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Ontario’s Biggest Mental Health Research Center Calls for Whistle-to-Whistle Ban on Gambling Ads

Canada’s biggest psychiatric hospital, the Centre for Addiction and Mental Health (CAMH), insists the Ontario regulator should prohibit gambling ads from appearing during broadcasts of sports events. The mental-health research facility argues that such advertisements are not allowed in many other jurisdictions and could negatively affect the population, causing some consumers to develop gambling problems. The research center recommended uprooting gambling ads during sports events broadcasts to the Alcohol and Gaming Commission (AGCO), which regulates betting activities in Canada’s most populated province.

The watchdog recently proposed changes to the gambling advertising standards in Ontario that involve prohibiting celebrities, influencers, and athletes from appearing in such ads. According to the regulatory body, such public figures hold a significant appeal for minors. Their appearance in marketing materials could negatively affect the local youth’s perception of gambling. However, CAMH is confident more needs to be done in this direction. The Toronto-based hospital and research center insists minors and problem gamblers are particularly susceptible to the advertising.

Radio, television, and internet broadcasts have been flooded with gambling ads since legal online betting launched in the province last spring. Nigel Turner from the Institute for Mental Health Policy Research at CAMH fears the ads would lead to a normalization of sports betting. They make wagering on sports events look like an exciting and profitable activity without shedding light on the fact most gamblers end up on the losing side in the long term.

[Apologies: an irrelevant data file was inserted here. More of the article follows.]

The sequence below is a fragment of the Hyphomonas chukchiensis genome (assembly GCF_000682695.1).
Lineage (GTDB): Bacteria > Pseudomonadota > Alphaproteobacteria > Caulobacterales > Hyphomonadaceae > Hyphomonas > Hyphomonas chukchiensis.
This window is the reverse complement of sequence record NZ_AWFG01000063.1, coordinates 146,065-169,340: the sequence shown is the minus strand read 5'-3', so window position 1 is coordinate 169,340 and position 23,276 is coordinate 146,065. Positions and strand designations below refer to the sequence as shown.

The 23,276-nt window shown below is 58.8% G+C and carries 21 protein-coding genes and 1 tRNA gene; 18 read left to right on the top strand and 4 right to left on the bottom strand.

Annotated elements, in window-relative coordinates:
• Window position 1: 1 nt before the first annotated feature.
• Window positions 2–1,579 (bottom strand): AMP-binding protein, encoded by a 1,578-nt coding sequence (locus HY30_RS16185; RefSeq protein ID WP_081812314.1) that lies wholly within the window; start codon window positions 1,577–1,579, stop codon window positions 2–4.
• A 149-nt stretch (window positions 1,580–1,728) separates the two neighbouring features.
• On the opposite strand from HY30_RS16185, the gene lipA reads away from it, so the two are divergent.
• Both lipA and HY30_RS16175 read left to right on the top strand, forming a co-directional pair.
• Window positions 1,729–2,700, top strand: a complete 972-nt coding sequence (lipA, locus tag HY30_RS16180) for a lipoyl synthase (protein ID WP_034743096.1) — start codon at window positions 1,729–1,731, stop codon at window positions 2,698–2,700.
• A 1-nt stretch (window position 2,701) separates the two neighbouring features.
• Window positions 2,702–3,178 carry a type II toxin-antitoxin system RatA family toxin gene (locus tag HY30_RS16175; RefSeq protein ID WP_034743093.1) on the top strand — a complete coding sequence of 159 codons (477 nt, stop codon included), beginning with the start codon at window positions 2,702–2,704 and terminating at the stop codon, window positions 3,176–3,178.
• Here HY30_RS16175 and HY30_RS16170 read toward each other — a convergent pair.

Rules for Gambling Marketing Should Be as Strict as Those for Alcohol Ads, CAMH Insists

The organization believes a whistle-to-whistle ban on gambling ads is the best course of action. It would prohibit gambling-related marketing messages and editorial content from being broadcast during sports games. The ban would extend to cover the five-minute periods before the start and end of the games. CAMH goes even further with a recommendation to abolish gambling company logos and betting-related discussions among sports commentators during the games.

The leading research center insists the guidelines for gambling marketing should be as strict as those for alcohol advertising. Federal law prohibits alcohol advertisers from implying that alcohol consumption is associated with a given social status as well as from referring to the sensations alcohol evokes in consumers. This is not the case in sports wagering ads where references to the thrills associated with winning a bet are frequent.

Figures published by ConnexOntario, which assists locals who struggle with various forms of addiction, indicate the volume of calls from problem gamblers has increased since legal online gambling launched last spring. The first year of legalization saw Ontarians wager a whopping $35.5 billion on 76 licensed sites, according to data provided by iGaming Ontario. Licensed gambling companies earned approximately $1.4 billion in revenue during the period.

CAMH is by no means the only organization calling for a clampdown on gambling advertising. The Alcohol and Gaming Commission of Ontario confirmed to local media that it had received approximately 40 submissions urging for the introduction of various restrictions on betting ads.

Similar tendencies are observed outside Canada as an increasing number of governments are pushing for tougher measures in an attempt to reduce gambling harm and protect the vulnerable. As we reported last month, the Dutch government announced it plans to severely restrict the advertising of online gambling on television and in public places starting July 1.

 Author: Harrison Young

Harrison Young is an experienced writer, who started his career almost 8 years ago. Prior to joining our team at CasinoGamesPro, he worked as an editor for a small magazine.